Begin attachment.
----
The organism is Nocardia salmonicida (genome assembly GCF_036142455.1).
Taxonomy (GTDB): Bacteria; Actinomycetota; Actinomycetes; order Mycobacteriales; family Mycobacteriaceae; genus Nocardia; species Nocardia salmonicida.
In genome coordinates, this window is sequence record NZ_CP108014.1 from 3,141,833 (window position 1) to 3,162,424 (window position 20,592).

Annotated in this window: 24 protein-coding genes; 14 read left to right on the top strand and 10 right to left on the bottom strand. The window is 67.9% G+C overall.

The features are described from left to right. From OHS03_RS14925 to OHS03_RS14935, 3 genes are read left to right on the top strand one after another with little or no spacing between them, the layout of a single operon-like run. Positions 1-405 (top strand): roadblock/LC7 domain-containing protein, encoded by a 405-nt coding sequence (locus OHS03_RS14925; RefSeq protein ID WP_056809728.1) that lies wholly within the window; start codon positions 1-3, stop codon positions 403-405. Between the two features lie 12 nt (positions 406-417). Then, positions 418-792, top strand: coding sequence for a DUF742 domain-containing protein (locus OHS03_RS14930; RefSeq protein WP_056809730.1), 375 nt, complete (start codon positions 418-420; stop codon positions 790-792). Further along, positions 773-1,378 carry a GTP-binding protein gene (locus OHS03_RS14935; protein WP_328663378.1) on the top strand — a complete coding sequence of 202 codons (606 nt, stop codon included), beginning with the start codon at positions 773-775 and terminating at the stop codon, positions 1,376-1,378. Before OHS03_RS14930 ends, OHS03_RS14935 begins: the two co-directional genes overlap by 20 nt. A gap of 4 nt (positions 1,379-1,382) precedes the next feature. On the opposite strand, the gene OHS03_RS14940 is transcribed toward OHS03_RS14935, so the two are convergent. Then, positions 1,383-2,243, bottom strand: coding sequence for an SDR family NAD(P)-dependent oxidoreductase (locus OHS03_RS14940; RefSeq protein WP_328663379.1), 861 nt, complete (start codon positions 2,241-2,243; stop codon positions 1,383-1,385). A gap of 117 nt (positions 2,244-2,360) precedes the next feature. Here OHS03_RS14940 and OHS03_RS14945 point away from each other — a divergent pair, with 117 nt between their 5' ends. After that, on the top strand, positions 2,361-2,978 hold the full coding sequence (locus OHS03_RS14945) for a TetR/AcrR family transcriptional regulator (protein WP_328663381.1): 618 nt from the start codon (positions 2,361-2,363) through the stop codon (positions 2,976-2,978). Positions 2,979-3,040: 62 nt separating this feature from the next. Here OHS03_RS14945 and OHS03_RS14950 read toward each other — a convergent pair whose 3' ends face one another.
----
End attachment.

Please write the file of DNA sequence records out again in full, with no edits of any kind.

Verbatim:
The organism is Nocardia salmonicida (genome assembly GCF_036142455.1).
Taxonomy (GTDB): Bacteria; Actinomycetota; Actinomycetes; order Mycobacteriales; family Mycobacteriaceae; genus Nocardia; species Nocardia salmonicida.
In genome coordinates, this window is sequence record NZ_CP108014.1 from 3,141,833 (window position 1) to 3,162,424 (window position 20,592).

Annotated in this window: 24 protein-coding genes; 14 read left to right on the top strand and 10 right to left on the bottom strand. The window is 67.9% G+C overall.

The features are described from left to right. From OHS03_RS14925 to OHS03_RS14935, 3 genes are read left to right on the top strand one after another with little or no spacing between them, the layout of a single operon-like run. Positions 1-405 (top strand): roadblock/LC7 domain-containing protein, encoded by a 405-nt coding sequence (locus OHS03_RS14925; RefSeq protein ID WP_056809728.1) that lies wholly within the window; start codon positions 1-3, stop codon positions 403-405. Between the two features lie 12 nt (positions 406-417). Then, positions 418-792, top strand: coding sequence for a DUF742 domain-containing protein (locus OHS03_RS14930; RefSeq protein WP_056809730.1), 375 nt, complete (start codon positions 418-420; stop codon positions 790-792). Further along, positions 773-1,378 carry a GTP-binding protein gene (locus OHS03_RS14935; protein WP_328663378.1) on the top strand — a complete coding sequence of 202 codons (606 nt, stop codon included), beginning with the start codon at positions 773-775 and terminating at the stop codon, positions 1,376-1,378. Before OHS03_RS14930 ends, OHS03_RS14935 begins: the two co-directional genes overlap by 20 nt. A gap of 4 nt (positions 1,379-1,382) precedes the next feature. On the opposite strand, the gene OHS03_RS14940 is transcribed toward OHS03_RS14935, so the two are convergent. Then, positions 1,383-2,243, bottom strand: coding sequence for an SDR family NAD(P)-dependent oxidoreductase (locus OHS03_RS14940; RefSeq protein WP_328663379.1), 861 nt, complete (start codon positions 2,241-2,243; stop codon positions 1,383-1,385). A gap of 117 nt (positions 2,244-2,360) precedes the next feature. Here OHS03_RS14940 and OHS03_RS14945 point away from each other — a divergent pair, with 117 nt between their 5' ends. After that, on the top strand, positions 2,361-2,978 hold the full coding sequence (locus OHS03_RS14945) for a TetR/AcrR family transcriptional regulator (protein WP_328663381.1): 618 nt from the start codon (positions 2,361-2,363) through the stop codon (positions 2,976-2,978). Positions 2,979-3,040: 62 nt separating this feature from the next. Here OHS03_RS14945 and OHS03_RS14950 read toward each other — a convergent pair whose 3' ends face one another.